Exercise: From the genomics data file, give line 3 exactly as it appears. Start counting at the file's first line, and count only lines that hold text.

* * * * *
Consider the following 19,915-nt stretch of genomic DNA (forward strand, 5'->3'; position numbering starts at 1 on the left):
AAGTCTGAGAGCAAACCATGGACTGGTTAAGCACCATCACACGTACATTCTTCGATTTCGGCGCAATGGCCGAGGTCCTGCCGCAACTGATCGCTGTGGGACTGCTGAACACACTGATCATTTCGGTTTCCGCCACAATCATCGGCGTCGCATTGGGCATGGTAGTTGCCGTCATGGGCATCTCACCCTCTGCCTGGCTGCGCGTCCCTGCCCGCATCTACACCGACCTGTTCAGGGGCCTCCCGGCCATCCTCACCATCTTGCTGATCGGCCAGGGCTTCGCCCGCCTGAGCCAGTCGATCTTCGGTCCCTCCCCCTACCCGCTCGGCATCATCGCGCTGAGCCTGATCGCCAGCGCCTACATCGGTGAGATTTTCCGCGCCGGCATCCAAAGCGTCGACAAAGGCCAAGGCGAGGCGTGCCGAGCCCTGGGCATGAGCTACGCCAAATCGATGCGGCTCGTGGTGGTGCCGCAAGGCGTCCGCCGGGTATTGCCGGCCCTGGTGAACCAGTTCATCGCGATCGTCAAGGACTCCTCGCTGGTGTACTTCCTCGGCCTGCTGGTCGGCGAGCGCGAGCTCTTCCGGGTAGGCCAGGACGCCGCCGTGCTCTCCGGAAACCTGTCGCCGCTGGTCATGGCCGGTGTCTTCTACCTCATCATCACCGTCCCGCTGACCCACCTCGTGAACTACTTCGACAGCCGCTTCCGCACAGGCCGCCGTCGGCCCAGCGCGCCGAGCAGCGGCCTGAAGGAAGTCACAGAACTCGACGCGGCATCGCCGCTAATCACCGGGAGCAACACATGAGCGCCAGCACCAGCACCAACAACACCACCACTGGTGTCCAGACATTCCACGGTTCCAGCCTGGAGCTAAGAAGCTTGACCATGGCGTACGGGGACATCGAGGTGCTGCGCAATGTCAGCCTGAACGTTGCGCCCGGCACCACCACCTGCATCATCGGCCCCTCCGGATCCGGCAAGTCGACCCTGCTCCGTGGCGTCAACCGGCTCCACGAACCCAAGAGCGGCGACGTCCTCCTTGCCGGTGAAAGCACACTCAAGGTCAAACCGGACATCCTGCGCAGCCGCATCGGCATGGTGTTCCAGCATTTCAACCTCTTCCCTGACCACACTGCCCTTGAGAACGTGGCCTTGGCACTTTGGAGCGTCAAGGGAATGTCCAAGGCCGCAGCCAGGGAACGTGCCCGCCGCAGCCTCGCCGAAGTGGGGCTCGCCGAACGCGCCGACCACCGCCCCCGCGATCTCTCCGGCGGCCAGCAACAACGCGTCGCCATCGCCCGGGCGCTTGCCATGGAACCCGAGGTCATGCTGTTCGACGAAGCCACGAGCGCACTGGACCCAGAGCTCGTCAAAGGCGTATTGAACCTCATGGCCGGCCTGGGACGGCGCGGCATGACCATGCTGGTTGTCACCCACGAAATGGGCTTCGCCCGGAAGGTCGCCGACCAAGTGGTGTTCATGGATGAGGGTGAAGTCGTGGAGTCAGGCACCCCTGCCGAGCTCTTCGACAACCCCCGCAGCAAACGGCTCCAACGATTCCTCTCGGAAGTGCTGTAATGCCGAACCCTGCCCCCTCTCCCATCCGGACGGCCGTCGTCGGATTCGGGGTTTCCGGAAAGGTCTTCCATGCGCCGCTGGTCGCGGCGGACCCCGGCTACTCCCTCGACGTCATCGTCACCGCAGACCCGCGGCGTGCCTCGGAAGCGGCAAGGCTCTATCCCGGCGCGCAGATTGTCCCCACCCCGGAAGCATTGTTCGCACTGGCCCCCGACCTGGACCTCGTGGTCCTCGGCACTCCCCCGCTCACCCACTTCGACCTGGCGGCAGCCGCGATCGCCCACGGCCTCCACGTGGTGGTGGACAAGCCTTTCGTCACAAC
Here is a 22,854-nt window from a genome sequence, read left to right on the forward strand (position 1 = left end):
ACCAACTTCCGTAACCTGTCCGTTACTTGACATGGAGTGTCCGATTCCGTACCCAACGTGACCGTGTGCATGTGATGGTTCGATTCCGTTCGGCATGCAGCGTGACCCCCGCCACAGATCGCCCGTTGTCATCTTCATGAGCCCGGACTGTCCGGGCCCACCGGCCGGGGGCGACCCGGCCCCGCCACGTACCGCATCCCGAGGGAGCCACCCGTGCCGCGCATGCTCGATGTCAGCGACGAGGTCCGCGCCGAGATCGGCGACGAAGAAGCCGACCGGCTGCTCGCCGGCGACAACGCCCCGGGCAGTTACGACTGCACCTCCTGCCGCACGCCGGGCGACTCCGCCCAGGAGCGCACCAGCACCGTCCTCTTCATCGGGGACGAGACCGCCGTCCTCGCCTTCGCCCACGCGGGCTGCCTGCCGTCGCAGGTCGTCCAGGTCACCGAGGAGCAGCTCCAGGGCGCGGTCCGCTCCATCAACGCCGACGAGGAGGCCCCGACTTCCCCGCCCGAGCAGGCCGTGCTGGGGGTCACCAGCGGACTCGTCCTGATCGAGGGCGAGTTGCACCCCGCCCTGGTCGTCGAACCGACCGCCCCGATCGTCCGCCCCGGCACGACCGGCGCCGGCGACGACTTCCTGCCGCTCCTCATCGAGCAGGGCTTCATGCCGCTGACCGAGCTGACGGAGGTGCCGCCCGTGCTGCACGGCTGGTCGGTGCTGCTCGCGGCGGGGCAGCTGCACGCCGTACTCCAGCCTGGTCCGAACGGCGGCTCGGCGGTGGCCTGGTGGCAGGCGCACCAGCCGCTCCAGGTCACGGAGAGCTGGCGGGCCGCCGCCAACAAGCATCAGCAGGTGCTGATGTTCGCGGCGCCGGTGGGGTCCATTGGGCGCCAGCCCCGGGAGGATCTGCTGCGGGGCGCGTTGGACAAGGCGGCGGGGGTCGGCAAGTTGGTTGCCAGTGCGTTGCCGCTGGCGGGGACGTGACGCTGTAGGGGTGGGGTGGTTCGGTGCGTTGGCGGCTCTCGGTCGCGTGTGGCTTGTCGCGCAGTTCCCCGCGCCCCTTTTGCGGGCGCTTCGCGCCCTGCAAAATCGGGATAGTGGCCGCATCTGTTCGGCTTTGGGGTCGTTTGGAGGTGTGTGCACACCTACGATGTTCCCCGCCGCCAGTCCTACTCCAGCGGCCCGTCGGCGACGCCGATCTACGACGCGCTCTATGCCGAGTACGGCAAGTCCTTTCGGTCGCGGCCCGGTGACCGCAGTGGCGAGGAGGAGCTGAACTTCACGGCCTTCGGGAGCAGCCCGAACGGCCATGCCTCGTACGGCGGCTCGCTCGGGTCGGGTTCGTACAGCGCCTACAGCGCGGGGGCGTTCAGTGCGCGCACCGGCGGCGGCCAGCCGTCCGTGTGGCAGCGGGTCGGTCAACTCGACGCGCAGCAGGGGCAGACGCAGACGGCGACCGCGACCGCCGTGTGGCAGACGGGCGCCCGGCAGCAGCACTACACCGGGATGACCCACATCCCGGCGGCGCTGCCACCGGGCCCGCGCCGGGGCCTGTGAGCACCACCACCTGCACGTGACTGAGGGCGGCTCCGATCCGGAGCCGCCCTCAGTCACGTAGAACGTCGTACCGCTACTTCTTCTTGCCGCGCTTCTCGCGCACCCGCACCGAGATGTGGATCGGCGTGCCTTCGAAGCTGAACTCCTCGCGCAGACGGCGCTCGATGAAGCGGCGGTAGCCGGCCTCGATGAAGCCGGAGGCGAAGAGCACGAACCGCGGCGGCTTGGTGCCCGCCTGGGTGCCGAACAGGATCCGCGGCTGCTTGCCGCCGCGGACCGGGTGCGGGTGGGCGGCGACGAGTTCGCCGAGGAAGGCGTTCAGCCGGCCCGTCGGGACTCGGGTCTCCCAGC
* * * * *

Here is a 22,854-nt window from a genome sequence, read left to right on the forward strand (position 1 = left end):